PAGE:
Loyal readers may remember a review here of a book by a Los Angeles Times reporter on America’s taxpayer-fueled heroin habit (see Who funded America’s opiate epidemic? You did.). Empire of Pain: The Secret History of the Sackler Dynasty covers the same story from the angle of the family behind OxyContin. The Sacklers, whose names adorn university and art museum buildings throughout the U.S. and Europe, have been convenient scapegoats, but it turns out that they didn’t do it alone. Some things that I learned from the book…
Arthur M. Sackler, the patriarch, died before OxyContin was invented (the slow-release coating was actually the invention of a British company that had been acquired by the Sacklers’ sleepy Purdue Pharma and was used originally for morphine pills called “MS Contin”). He was the significant art collector and benefactor of AOC’s party venue at the Metropolitan Museum (how did it cost $587 for a car ride from the Bronx to the Upper East Side?). With the help of some friendly bureaucrats at the FDA, who would go on to be of much greater assistance to his brothers’ company Purdue, he pushed the limits of what was legal/ethical in medical advertising, especially for Valium and Librium, but museums are still happy to display the name of Hoffmann-La Roche, which actually made the drugs.
The book describes McKinsey, “The firm that built the house of Enron”, working to help Purdue Pharma increase sales of OxyContin even after the company and three executives had pleaded guilty to federal crimes regarding claims made regarding the drug. McKinsey’s biggest idea, according to the author, was that Purdue Pharma’s salespeople should make more frequent calls on the doctors who were the biggest prescribers, i.e., the “pill mills” such as Eleanor Santiago‘s (1 million pills, which resulted in a 20-month prison sentence for the physician). McKinsey also consulted for Johnson & Johnson, the author says, to help them push more opioids out to consumers. (See “Behind the Scenes, McKinsey Guided Companies at the Center of the Opioid Crisis” (NYT 2022))
Speaking of Johnson & Johnson, they owned a division in Tasmania where all of the poppies were grown to enable the production of OxyContin and competitive opioid pills from Janssen (J&J’s pharma subsidiary, now famous for its never-FDA-approved one-shot COVID vaccine) and other companies (in-depth background). The Federal DEA was also complicit in allowing a massive increase in the import quota for this critical raw material.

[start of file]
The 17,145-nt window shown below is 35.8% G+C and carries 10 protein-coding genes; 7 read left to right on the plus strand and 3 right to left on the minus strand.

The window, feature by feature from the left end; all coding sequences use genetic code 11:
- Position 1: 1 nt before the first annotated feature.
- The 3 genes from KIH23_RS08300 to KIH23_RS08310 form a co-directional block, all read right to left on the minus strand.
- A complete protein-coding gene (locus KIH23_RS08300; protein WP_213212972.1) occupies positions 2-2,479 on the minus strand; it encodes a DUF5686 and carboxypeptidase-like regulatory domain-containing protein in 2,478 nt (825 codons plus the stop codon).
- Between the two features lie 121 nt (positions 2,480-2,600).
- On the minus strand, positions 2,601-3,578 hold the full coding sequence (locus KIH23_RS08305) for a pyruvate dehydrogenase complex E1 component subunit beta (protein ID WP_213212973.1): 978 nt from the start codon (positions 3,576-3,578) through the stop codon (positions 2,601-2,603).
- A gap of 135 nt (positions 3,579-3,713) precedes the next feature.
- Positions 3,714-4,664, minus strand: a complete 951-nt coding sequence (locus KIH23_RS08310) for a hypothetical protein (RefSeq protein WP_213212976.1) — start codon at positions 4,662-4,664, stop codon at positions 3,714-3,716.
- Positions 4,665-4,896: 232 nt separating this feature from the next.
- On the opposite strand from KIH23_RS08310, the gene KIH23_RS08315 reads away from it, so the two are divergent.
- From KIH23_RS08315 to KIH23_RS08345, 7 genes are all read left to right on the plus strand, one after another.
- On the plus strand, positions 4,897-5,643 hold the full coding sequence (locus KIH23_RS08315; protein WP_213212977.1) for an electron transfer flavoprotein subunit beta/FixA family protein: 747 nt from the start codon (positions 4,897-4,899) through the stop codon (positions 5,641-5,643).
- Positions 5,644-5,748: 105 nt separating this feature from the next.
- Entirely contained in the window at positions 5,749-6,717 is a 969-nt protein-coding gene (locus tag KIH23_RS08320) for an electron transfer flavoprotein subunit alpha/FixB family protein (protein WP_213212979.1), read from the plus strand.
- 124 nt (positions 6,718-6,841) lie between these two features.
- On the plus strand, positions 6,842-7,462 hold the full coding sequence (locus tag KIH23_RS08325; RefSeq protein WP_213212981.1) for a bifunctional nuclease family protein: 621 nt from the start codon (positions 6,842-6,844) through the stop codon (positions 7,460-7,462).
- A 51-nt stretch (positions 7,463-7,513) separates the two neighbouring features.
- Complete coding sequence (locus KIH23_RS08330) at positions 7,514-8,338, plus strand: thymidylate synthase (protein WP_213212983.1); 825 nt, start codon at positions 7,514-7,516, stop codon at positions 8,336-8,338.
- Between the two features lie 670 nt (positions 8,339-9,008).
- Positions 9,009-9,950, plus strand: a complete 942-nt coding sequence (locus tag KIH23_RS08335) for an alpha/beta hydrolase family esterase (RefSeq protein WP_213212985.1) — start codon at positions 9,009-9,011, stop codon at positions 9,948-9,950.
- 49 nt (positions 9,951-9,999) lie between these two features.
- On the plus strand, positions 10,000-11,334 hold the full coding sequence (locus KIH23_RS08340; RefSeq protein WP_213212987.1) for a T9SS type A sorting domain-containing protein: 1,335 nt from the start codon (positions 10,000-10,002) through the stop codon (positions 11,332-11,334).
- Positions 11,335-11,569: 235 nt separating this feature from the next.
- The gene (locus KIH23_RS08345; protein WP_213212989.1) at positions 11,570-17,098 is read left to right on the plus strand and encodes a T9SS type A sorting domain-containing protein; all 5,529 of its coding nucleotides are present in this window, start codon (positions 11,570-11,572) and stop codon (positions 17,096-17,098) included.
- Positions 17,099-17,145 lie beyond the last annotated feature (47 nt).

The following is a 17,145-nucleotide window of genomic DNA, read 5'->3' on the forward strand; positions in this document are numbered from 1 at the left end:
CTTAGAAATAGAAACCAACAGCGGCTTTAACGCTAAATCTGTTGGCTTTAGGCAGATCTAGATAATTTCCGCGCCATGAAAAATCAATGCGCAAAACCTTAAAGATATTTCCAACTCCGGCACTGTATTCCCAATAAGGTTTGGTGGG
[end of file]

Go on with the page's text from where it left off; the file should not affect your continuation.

The author describes Mary Jo White, later appointed by Barack Obama to chair the Securities and Exchange Commission, as instrumental in weakening the government’s efforts to punish Purdue, which was owned entirely by the Sacklers (not, however, by any of Arthur M’s descendants or cash-hungry former wives, “the Valium Sacklers” as opposed to the “OxyContin Sacklers”).
Consistent with Dreamland, the book previously reviewed here, Empire of Pain says that it was common for people to transition from Oxy to heroin sold by migrants from Nayarit, Mexico and that, in fact, 80 percent of heroin overdoses were among people who’d previously been prescribed OxyContin. (See also “From Nayarit to Your Neighborhood: Heroin’s Path to a Ready Local Market”.)
The book supports the heritability of success theory advanced in The Son Also Rises: economics history with everyday applications. Even after a couple of generations that could have succumbed to idleness, the Sackler descendants are reasonably hard-working and successful. Madeleine Sackler, for example, has been successful as a filmmaker (ironically, a couple of them are about life in prison, which is not unrelated to the drug that has funded her lifestyle).